Why Protesters Keep Hurling Milkshakes at British Politicians

“Milkshaking” is only the latest trend in Britain’s tradition of edible projectiles as protest.

A security guard pushes back a man after he dumped a milkshake on Nigel Farage.
A security guard pushes back a man after he dumped a milkshake on Nigel Farage. (Scott Heppell / Reuters)

When the Brexit Party leader Nigel Farage was doused Monday with a milkshake while campaigning for the European Parliament elections in the English city of Newcastle, it was unclear whom he was angrier with—the protester who threw the drink at him or the security team that didn’t see it coming.

“It’s a complete failure,” Farage told his security detail as the banana-and-salted-caramel concoction dripped from his lapel. “You could have spotted that a mile away.”

After all, this wasn’t a random attack. “Milkshaking,” as it has come to be known, has emerged as the latest form of protest in Britain, where a number of mostly right-wing political candidates have been drenched by shake-wielding demonstrators on the campaign trail. It began earlier this month when a viral video showed a 23-year-old man throwing a strawberry milkshake on Tommy Robinson, the anti-Muslim activist running as an independent candidate to represent the North West region of England in the European Parliament elections. It was the second time in two days that Robinson, whose real name is Stephen Christopher Yaxley-Lennon, was hit with a milkshake.

Other milkshakings have followed. Carl Benjamin, a U.K. Independence Party candidate for England’s South West region who is currently under police investigation for comments he made about raping British Labour lawmaker Jess Phillips, has faced at least four milkshakings in the past week. Beyond the European Parliament elections, a Social Democratic Party candidate for the British parliamentary by-election in the eastern English city of Peterborough said a protester had emptied a milkshake over a campaign stall.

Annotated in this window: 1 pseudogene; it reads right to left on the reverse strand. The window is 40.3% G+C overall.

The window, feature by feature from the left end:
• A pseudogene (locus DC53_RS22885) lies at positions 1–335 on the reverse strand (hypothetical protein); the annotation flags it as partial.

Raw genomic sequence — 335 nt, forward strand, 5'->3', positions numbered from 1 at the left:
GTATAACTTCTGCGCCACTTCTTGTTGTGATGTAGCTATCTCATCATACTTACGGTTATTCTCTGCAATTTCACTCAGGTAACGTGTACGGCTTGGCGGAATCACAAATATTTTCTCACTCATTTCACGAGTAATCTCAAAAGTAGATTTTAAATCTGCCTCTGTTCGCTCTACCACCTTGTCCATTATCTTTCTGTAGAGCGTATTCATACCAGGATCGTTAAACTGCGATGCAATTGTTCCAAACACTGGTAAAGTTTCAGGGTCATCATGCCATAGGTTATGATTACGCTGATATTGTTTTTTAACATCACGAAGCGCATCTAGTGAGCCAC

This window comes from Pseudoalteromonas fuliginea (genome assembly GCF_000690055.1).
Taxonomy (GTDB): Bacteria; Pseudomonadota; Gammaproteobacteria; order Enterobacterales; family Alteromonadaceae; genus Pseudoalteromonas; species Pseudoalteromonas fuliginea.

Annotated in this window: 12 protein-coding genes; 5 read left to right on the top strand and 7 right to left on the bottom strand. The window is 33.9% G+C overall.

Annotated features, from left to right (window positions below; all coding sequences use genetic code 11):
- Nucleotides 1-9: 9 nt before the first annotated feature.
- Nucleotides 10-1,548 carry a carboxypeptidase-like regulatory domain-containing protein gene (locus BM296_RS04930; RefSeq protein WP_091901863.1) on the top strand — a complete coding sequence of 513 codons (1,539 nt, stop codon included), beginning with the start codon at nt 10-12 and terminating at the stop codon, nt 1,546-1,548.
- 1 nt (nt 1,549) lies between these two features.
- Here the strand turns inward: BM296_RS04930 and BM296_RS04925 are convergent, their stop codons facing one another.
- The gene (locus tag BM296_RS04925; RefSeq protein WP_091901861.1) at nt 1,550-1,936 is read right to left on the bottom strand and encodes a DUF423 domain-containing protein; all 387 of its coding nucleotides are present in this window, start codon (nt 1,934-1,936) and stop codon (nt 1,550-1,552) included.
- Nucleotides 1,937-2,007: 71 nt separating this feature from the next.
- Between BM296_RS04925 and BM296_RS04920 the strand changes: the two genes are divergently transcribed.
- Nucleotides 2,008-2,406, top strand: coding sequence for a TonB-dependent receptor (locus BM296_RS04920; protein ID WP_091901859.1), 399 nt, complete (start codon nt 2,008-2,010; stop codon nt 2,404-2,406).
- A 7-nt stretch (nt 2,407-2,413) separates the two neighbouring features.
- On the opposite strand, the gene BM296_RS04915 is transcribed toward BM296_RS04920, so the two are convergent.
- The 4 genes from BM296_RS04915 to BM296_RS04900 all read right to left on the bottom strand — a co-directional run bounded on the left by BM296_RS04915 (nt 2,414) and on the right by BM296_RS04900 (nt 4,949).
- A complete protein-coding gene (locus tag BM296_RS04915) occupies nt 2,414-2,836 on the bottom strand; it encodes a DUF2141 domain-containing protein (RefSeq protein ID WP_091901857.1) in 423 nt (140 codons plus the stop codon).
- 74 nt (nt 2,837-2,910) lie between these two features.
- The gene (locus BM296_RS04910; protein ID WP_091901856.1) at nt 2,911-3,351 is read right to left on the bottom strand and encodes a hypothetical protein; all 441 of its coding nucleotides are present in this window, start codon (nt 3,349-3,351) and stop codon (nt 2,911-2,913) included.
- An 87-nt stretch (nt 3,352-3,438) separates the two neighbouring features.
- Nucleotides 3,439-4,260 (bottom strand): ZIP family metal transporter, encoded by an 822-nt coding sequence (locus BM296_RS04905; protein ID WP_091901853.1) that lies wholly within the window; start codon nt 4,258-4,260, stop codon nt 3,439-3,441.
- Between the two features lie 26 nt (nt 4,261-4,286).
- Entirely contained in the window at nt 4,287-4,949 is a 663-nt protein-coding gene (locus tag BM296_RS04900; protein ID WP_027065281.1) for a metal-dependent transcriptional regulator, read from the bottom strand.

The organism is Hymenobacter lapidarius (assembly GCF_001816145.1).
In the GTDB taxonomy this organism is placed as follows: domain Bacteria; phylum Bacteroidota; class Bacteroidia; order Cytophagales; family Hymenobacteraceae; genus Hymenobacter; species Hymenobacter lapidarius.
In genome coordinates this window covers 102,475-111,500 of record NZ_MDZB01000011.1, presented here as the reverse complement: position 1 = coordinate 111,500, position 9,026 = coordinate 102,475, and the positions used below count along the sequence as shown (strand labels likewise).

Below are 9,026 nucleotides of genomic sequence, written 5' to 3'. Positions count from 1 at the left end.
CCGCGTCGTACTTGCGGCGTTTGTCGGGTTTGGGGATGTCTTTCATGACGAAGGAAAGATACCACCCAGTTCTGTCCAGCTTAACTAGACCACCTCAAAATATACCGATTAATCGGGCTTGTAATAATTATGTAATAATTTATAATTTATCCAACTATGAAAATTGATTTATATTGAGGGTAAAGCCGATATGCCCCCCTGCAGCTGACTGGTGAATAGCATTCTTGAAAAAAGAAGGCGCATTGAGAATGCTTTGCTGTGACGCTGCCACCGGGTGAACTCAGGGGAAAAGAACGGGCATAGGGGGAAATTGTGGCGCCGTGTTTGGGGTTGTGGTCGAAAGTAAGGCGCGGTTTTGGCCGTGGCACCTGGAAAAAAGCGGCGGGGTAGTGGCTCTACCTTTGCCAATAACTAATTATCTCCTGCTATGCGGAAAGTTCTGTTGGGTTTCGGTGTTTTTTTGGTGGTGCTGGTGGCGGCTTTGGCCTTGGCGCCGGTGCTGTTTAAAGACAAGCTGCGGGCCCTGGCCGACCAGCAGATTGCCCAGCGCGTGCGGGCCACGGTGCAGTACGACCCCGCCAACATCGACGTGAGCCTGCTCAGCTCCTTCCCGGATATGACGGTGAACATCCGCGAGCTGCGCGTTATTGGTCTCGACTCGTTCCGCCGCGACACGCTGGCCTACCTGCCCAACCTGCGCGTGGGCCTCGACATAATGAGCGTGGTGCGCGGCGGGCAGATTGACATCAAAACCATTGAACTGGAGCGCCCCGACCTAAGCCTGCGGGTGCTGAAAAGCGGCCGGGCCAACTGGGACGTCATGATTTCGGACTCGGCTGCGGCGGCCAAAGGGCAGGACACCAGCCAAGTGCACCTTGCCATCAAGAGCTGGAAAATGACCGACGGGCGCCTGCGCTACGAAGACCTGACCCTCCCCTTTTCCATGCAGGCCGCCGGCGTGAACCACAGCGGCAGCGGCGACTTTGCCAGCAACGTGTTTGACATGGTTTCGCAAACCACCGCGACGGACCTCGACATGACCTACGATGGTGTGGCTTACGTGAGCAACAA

The deed has become so prevalent that police have even tried preventing people from buying milkshakes near political rallies. Some places, like this McDonald’s in Edinburgh, honored a request by police not to sell ice cream or milkshakes because of their proximity to a Brexit Party rally. Others were less willing.

Milkshakes haven’t always been the obvious choice for political protesters trying to make a statement. While people in other countries have opted to pelt politicians with noodles or yogurt, in Britain the traditional projectile of protest is the egg. Even the most senior of British politicians, from former Prime Minister David Cameron to the former Labour Party leader Ed Miliband, have been hit with eggs. The reason for the egg’s popularity is simple: It is light, compact, and, apart from the occasional rotten one, a seemingly innocuous tool of protest. But eggs are also effective. After all, “nothing strips a politician of his gravitas quite like a slick of yolk drooling down his lapels or shards of shell peppering his side parting,” the freelance journalist Chitra Ramaswamy wrote of Britain’s egging phenomenon for The Guardian in 2015. In many ways, milkshakes are no different.

In other places, though, eggs are still the protester’s edible projectile of choice. In Australia, a 17-year-old was declared “Egg Boy” after he cracked an egg on the far-right politician Fraser Anning for comments in which the senator appeared to blame Muslim immigration for the deadly mass shootings at two mosques in Christchuch, New Zealand.

In Britain, the debate over whether it’s okay to throw milkshakes at politicians has been a somewhat subdued one: While some have noted the time-honored place that nonviolent ridicule of politicians has had in the country, others have argued against throwing things at politicians at all, no matter how minor the object.

Milkshaking may be seemingly harmless, but that doesn’t make it legal. Many of those who have engaged in what has been dubbed “lactose against intolerance” have been taken into police custody. A police spokesperson said the man who threw the £5.25 ($6.68) milkshake at Farage was arrested on suspicion of common assault. If found guilty, the individual, later identified as Paul Crowther, 32, could be fined or face a six-month prison sentence. Still, Crowther said he doesn’t regret what he did with the milkshake, though he added, “I was quite looking forward to [drinking] it.”